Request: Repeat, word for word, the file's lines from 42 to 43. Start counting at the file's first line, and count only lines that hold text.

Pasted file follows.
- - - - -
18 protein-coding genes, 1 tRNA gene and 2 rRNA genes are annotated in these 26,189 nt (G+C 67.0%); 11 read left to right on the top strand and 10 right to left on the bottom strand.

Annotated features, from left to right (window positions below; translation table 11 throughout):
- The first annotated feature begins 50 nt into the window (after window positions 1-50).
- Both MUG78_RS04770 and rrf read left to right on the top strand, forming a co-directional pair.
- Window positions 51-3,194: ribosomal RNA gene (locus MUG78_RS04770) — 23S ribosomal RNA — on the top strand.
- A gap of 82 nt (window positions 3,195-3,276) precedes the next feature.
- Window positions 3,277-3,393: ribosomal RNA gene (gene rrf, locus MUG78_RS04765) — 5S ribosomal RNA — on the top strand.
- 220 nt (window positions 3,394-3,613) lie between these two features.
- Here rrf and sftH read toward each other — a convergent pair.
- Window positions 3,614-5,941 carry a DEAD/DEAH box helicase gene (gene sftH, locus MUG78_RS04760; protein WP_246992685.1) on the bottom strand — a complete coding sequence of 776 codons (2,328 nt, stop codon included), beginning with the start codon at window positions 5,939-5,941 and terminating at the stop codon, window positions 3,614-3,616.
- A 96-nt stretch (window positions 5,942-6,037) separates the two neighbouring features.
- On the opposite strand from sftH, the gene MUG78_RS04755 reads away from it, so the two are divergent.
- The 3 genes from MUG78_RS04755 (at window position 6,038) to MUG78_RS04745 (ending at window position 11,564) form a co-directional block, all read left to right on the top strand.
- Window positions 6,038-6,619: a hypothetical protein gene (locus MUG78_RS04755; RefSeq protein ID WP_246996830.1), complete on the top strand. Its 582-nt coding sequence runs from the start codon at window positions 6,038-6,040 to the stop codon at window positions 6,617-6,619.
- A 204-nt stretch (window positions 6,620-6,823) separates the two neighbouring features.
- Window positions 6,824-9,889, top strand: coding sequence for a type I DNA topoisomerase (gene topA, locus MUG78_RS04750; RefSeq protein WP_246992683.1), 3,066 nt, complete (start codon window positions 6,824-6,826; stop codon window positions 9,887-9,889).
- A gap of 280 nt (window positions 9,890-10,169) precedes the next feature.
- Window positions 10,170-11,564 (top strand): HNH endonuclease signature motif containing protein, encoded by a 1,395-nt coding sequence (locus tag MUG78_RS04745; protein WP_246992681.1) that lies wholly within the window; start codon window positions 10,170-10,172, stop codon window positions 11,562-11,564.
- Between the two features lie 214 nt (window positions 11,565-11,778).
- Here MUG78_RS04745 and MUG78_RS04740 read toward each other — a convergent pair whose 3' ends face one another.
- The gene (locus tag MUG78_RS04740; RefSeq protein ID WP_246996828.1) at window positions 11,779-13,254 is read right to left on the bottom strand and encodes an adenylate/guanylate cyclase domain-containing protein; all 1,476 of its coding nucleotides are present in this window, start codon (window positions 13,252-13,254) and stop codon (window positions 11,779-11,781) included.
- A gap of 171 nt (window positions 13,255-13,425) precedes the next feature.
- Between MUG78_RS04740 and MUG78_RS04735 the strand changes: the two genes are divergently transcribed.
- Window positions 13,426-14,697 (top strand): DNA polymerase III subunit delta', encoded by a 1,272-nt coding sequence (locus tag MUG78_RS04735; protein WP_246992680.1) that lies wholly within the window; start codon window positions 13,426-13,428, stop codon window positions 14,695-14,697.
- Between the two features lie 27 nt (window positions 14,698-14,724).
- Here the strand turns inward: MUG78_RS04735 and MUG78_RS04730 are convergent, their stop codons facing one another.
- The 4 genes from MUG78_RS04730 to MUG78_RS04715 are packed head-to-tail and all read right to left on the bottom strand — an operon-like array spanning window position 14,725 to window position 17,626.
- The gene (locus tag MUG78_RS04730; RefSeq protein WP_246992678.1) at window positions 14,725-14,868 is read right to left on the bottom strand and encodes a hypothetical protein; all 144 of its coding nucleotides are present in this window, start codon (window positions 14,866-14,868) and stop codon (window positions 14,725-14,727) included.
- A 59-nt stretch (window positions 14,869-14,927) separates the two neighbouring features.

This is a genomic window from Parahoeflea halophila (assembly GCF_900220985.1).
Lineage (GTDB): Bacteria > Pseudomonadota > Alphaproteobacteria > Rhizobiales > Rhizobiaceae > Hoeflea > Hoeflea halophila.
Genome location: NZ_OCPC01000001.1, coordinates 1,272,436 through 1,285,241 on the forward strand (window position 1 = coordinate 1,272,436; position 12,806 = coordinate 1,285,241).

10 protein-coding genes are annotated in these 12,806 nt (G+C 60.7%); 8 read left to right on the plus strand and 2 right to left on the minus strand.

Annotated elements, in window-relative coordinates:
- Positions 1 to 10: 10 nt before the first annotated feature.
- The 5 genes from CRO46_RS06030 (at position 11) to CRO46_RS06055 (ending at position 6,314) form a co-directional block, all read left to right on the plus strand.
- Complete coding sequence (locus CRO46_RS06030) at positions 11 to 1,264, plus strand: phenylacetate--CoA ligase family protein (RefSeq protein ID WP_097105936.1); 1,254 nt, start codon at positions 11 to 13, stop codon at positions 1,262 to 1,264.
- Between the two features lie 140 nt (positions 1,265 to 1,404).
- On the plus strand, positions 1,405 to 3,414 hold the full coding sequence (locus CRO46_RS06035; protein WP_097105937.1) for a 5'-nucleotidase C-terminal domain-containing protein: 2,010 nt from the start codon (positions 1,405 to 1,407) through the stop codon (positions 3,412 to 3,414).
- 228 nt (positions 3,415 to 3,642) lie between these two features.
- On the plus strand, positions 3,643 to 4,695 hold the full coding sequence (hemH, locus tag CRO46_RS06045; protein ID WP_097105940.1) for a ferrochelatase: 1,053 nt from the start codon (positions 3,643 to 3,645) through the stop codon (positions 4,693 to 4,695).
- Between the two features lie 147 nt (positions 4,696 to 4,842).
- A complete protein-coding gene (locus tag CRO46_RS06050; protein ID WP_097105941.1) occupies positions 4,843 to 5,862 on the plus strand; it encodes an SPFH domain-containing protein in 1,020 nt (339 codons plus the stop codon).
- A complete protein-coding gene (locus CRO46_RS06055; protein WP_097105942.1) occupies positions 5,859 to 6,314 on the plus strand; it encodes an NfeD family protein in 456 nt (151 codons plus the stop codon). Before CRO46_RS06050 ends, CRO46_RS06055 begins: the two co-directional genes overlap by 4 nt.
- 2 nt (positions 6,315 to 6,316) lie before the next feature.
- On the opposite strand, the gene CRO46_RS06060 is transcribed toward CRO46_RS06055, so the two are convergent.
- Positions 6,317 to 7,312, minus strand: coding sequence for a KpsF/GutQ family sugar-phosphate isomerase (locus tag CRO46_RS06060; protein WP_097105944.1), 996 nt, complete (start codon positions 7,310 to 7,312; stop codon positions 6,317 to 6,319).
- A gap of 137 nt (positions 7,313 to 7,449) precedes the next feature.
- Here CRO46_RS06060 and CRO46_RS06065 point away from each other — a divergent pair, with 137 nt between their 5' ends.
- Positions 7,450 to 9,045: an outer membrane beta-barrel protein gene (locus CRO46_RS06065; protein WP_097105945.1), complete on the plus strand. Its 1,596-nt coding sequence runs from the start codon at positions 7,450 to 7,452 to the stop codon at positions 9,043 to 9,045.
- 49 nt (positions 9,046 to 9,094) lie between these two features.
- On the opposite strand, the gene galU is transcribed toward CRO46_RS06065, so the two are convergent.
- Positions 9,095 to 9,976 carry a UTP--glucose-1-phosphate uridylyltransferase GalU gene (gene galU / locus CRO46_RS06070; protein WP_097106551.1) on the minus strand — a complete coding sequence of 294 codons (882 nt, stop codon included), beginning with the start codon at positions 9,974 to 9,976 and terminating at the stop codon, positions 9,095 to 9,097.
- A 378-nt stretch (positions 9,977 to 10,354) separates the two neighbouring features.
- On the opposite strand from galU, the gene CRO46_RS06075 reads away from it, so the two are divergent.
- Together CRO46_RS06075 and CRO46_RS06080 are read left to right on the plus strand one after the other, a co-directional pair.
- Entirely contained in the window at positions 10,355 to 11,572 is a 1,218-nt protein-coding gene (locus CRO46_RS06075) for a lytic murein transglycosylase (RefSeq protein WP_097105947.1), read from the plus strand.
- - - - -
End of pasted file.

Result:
- Between the two features lie 147 nt (positions 4,696 to 4,842).
- A complete protein-coding gene (locus tag CRO46_RS06050; protein ID WP_097105941.1) occupies positions 4,843 to 5,862 on the plus strand; it encodes an SPFH domain-containing protein in 1,020 nt (339 codons plus the stop codon).